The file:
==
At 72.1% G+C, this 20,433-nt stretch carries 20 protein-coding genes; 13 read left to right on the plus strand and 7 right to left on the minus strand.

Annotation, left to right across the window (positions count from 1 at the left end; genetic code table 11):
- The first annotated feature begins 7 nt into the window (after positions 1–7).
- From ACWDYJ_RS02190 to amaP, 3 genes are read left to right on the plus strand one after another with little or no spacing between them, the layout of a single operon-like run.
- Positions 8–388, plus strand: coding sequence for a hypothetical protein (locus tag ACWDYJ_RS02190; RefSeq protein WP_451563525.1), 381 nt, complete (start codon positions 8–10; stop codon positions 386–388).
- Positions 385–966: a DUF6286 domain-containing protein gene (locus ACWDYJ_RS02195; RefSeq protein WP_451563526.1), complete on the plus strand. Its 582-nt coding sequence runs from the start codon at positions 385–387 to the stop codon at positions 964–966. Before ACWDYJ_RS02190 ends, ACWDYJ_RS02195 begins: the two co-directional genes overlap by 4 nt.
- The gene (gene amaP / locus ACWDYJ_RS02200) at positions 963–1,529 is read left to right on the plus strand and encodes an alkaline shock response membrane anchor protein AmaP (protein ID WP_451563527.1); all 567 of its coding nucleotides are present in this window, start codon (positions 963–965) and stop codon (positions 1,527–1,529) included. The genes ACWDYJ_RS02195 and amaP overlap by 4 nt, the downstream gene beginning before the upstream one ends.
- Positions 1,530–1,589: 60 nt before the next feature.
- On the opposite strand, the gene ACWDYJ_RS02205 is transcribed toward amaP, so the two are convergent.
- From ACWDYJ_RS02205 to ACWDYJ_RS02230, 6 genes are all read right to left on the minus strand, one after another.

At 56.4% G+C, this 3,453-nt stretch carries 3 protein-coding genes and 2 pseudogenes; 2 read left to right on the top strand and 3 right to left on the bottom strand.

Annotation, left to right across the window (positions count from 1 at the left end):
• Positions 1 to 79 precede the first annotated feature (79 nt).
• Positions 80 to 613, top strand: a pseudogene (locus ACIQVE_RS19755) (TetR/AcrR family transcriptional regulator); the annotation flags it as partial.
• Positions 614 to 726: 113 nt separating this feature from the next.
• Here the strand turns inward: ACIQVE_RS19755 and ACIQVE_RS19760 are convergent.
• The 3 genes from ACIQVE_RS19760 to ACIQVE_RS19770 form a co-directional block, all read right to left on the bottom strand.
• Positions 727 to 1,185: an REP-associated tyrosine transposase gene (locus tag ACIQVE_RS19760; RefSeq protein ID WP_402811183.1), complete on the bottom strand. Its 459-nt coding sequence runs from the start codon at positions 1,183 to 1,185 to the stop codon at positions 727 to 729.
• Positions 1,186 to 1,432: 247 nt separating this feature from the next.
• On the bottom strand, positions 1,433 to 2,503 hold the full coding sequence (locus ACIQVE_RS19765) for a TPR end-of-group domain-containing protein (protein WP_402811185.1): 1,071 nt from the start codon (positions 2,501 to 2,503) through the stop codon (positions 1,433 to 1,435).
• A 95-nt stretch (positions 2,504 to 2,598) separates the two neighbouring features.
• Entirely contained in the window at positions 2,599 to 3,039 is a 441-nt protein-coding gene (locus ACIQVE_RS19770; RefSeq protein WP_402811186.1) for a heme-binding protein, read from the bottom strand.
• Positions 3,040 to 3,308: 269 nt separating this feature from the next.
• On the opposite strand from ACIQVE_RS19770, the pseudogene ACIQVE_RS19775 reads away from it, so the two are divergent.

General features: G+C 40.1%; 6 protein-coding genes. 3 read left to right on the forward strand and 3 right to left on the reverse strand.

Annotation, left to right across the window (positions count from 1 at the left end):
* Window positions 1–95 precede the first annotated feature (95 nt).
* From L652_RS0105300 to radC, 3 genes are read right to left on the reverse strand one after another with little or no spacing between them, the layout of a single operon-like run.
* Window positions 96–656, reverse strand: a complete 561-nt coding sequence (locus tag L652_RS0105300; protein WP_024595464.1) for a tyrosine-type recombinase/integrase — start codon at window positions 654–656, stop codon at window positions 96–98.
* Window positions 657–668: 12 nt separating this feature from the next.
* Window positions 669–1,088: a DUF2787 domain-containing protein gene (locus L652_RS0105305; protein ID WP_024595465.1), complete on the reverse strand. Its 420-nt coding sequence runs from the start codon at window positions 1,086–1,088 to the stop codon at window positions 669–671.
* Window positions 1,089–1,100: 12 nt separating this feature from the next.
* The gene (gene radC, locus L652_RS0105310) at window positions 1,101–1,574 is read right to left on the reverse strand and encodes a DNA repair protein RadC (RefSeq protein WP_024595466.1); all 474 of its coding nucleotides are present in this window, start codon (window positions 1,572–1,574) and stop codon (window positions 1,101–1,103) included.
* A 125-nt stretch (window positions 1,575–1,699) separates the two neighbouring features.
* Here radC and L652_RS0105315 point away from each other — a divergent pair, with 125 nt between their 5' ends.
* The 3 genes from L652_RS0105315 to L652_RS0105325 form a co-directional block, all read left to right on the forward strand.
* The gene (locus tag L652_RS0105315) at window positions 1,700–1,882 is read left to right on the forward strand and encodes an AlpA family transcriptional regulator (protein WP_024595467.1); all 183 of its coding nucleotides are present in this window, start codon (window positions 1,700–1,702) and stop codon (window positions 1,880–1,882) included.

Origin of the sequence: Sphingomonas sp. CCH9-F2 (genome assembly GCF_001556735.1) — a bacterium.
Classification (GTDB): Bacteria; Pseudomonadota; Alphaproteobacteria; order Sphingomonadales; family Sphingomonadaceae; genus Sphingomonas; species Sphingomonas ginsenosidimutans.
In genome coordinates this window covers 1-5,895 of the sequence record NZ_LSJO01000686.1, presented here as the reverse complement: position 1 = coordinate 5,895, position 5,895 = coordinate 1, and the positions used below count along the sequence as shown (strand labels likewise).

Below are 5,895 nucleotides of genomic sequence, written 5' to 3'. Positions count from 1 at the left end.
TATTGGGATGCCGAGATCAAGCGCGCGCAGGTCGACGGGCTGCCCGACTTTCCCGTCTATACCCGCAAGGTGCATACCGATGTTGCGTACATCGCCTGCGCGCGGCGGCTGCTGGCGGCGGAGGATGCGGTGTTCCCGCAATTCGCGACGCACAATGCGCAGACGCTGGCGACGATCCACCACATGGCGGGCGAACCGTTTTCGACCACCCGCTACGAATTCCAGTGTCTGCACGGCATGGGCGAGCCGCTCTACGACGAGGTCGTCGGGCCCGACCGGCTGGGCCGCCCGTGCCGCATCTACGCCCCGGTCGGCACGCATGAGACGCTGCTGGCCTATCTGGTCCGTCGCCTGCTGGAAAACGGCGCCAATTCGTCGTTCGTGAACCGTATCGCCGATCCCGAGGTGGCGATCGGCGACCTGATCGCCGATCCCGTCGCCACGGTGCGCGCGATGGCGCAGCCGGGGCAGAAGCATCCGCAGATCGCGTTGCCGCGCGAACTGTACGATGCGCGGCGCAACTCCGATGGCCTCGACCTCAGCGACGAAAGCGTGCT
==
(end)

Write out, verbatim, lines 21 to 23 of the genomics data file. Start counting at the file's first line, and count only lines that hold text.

• A 95-nt stretch (positions 2,504 to 2,598) separates the two neighbouring features.
• Entirely contained in the window at positions 2,599 to 3,039 is a 441-nt protein-coding gene (locus ACIQVE_RS19770; RefSeq protein WP_402811186.1) for a heme-binding protein, read from the bottom strand.
• Positions 3,040 to 3,308: 269 nt separating this feature from the next.